During his short but prolific career, Abdel Hadi el-Gazzar rose to become one of the most important Egyptian artists of the postwar period. He began painting in a folk style, influenced by Surrealism and the traditions and motifs of Cairo's urban landscape and popular religious beliefs, but he transitioned to images of impossible machines and space travel later in his life. His education in Egypt and abroad heavily influenced his art and how it developed over two decades.
El-Gazzar was born in Alexandria, Egypt in 1925 but moved to Cairo in 1936 when his father, an Islamic scholar, took a position at Al-Azhar University. The family settled in the Saida Zainab neighborhood, on the edge of medieval and modern Cairo. El-Gazzar thus grew up enmeshed in urban religious traditions: the moulids celebrating Muslim saints and the mystical imagery of the "popular" classes. Yet, he was also a product of modern middle-class urban milieu, firmly tied to the Egyptian educational system.
El-Gazzar started his academic life in the Faculty of Medicine, abandoning it, to later join the Higher School of Fine Arts, Cairo in 1945 and united with other students, including Samir Rafi, Hamed Nada, Maher Raif, Kamal Youssef, Ibrahim Massouda, Salem al-Habashi (known as Mogli), Mahmoud Khalil to form the Contemporary Art Group under the tutelage of Hussein Youssef Amin. These young artists professed a particular artistic ideology to return to their Egyptian identity in their work. Dubbed "Popular Mythologies" by Egyptian art critic Sobhi Sharouny, el-Gazzar's early style employs traditional and mystical religious themes in a legible figurative style that simultaneously asserts "Egyptianness" and a social temperament with attention to the poor and dispossessed. This style melded perfectly into the atmosphere of the 1952 Free Officers Revolution, which promoted pan-Arab socialist ideals. As a result, el-Gazzar exhibited at the 1952, 1956, and 1960 Venice Biennials as an official Egyptian artist and received scholarships from the government for work and study.
In 1958, el-Gazzar enrolled at the Central Restoration Institute in Rome, Italy. For three years he studied and excelled in courses in restoration, painting, art history, and science among an international group of students. During this time, he also traveled widely in Europe, visiting museums, churches, and art exhibits. Once immersed in this European artistic and scientific study, his painting shifted. Instead of the stories and images of urban Cairo, el-Gazzar created images of impossible machines, complex technologies, and outer space.
His most famous work, The Charter (1962), represents this shift as it includes aspects both from the earlier "mythologies" and the later images of modernization and the effects of technology. On the one hand, the work espouses a nationalist message through its representation of Nasser era accomplishments, in particular the eponymous National Charter, which laid out Egypt's new socialist policies. To symbolize the new balance between industry and agriculture, a traditional peasant and a modern worker flank a green woman wearing an amulet of the Egyptian flag. In the background, symbols of Egypt's economic and technological might appear: the Suez Canal and the Aswan High Dam. Even though, like earlier artists, el-Gazzar employs a metonymic woman to symbolize Egypt, this image instead seems infertile and vacant – an empty symbol. This woman and el-Gazzar's larger shift to depicting technology express disillusionment with the increasing dysfunction and insularity of the Nasser regime.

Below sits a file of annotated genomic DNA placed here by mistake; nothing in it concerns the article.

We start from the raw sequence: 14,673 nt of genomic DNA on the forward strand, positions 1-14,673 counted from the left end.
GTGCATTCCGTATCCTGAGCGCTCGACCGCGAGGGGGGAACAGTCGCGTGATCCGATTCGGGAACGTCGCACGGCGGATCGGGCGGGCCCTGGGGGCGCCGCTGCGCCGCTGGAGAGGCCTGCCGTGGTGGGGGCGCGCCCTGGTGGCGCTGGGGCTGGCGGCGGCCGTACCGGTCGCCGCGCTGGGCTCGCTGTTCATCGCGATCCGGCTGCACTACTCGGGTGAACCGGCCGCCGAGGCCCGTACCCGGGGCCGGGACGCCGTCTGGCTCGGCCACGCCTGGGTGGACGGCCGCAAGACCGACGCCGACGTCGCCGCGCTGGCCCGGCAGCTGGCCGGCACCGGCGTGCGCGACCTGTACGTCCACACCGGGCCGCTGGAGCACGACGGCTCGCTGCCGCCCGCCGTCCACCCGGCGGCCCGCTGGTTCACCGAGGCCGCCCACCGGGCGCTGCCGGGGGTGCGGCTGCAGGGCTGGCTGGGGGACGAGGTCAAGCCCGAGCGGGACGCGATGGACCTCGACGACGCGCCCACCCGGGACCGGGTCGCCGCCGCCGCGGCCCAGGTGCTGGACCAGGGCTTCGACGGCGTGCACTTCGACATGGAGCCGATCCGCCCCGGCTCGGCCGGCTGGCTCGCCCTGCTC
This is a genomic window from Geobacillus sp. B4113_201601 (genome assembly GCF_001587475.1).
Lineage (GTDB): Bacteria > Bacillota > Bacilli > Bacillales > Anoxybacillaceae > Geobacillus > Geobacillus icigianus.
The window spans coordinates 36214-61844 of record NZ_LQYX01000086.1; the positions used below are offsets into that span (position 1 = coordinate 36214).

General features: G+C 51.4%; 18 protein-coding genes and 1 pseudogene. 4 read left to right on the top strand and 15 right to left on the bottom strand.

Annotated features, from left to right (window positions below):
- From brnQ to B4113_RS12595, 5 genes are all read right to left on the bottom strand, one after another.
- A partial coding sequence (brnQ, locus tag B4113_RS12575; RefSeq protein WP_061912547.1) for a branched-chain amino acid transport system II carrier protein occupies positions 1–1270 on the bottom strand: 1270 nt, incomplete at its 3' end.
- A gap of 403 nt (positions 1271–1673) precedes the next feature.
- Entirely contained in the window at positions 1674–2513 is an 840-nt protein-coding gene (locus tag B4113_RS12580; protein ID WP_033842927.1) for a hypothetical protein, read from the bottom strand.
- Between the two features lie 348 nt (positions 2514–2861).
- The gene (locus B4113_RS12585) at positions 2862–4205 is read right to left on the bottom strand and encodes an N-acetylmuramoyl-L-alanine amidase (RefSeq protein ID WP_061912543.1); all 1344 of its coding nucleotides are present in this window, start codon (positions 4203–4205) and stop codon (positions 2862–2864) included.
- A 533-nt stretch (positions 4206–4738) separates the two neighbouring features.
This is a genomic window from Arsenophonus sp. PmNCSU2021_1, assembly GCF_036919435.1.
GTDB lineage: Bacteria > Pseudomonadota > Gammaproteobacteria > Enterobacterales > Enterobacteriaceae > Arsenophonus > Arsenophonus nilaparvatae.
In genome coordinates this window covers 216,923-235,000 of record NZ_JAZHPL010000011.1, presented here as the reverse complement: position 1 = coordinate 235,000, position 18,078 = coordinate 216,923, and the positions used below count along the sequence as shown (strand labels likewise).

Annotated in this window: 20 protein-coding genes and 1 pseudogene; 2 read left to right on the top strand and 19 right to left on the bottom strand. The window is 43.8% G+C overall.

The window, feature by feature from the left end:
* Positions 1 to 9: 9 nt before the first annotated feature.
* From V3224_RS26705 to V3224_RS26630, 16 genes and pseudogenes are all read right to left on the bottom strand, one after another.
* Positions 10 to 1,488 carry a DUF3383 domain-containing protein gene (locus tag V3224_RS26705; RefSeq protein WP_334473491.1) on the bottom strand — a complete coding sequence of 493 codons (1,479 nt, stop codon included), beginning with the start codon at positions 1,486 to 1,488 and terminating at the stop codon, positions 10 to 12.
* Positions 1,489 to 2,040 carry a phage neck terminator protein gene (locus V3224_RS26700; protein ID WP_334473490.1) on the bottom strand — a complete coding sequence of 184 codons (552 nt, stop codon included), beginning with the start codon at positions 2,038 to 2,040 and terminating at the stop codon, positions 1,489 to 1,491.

After moving from Italy back to Egypt in 1961, el-Gazzar passed away at the age of forty in 1966. He had been teaching at the Faculty of Fine Arts, and his former students, such as Nabil Mostafa, recall the shock and sadness at his early death. He continues to be well-respected as a leader of the postwar era in Egypt, and his distinctive style continues to influence new artists.
|1964||Akhenaton Gallery, Cairo, Egypt|
|1956||Fine Arts Museum, Alexandria, Egypt|
|1951 ||Modern Art Museum, Cairo, Egypt|
|1962 ||Ten Years of Revolution Exhibition, Cairo, Egypt|
|1948 ||Contemporary Art Group, Youth Association, Cairo, Egypt|
|1952, 1956, 1960 ||Biennial of Venice, Italy|
|1957, 1961 ||Biennial of Sao Paolo Brazil|
|1955 - 1966 ||Biennial of Alexandria, Egypt|
|1958 ||50 years of modern art, Brussels, Belgium|
Awards and Honors
|1964 ||Order of the Republic of Science and Art, First Class, for the painting, The High Dam, Egypt|
|1962 ||First Prize in Painting, Exhibition of Tenth Anniversary of the Revolution, Egypt|
|1957-1961||Governmental Fellowship to study at the Central Restoration Institute, Rome, Italy|
|1957 ||Bronze Medal, Biennial of Sao Paolo, Brazil|
|1957 ||Gold Medal, Salon of Arab Artists, Rome, Italy|
Surrealism, Folk Art, Primitivism, automatic drawing, Nasser Era.
"Abdel Hady el-Gazzar Website." Accessed August 11, 2014, http://a-elgazzar.com/en/.
Abdel Hady el-Gazzar, Artist Resume, Sector of Fine Arts, Ministry of Culture Website. http://www.fineart.gov.eg/arb/cv/cv.asp?IDS=362.
Roussillon, Alain. ʻAbd Al-Hādī Al-Jazzār: Fannān Miṣrī. Miṣr al-Jadīdah, al-Qāhirah: al-Mustaqbal al-ʻArabī, 1990.
Shārūnī, Ṣubḥī. ʻAbd Al-Hādī Al-Jazzār: Fannān Al-Asāṭīr Wa-ʻālam Al-Faḍāʾ. [Cairo: al-Dār al-Qawmīyah lil-Ṭibāʻah wa-al-Nashr], 1966.
Azar, Aimé. La Peinture Moderne En Egypte. 1. éd. Cairo: Les Éditions Nouvelles, 1961.
Shalem, Avinoam. "Exceeding Realism: Utopian Modern Art on the Nile and Abdel Hadi Al-Gazzar's Surrealistic Drawings." South Atlantic Quarterly 109.3 (2010): 577-594.
Shalem, Avinoam. "Man's Conquest of Nature: Al-Gazzar, Sartre, and Nasser's Great Aswan Dam." Nka Journal of Contemporary African Art 2013.32 (2013): 18-29.
Winegar, Jessica. Creative Reckonings: The Politics of Art and Culture in Contemporary Egypt. Stanford, California: Stanford University Press, 2006.